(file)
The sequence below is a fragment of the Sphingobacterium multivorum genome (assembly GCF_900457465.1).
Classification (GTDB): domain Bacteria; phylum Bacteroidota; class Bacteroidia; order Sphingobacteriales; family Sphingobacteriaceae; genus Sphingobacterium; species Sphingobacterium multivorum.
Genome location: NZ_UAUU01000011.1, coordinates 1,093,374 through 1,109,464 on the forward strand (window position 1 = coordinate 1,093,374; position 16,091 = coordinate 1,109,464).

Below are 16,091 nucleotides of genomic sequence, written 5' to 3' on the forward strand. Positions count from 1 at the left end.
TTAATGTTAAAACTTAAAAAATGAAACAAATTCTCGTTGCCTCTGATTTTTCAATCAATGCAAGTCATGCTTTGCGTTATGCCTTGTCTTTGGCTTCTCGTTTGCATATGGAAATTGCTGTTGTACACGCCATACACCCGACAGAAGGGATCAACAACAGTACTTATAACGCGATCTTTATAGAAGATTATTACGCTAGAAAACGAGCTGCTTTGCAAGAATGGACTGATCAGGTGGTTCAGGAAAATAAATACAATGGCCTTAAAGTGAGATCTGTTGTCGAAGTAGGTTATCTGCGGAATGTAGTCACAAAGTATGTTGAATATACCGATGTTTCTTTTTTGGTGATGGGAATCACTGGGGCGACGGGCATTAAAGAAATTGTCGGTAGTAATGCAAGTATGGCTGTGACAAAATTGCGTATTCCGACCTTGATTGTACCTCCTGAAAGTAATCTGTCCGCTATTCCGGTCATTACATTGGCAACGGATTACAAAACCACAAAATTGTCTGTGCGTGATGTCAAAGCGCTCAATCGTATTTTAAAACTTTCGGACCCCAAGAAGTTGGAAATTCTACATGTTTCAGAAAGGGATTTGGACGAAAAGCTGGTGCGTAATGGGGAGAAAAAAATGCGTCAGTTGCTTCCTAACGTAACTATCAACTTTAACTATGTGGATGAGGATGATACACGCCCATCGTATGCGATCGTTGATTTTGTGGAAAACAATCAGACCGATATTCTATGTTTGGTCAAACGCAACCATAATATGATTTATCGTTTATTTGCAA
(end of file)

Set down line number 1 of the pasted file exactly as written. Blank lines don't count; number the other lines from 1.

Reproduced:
The sequence below is a fragment of the Sphingobacterium multivorum genome (assembly GCF_900457465.1).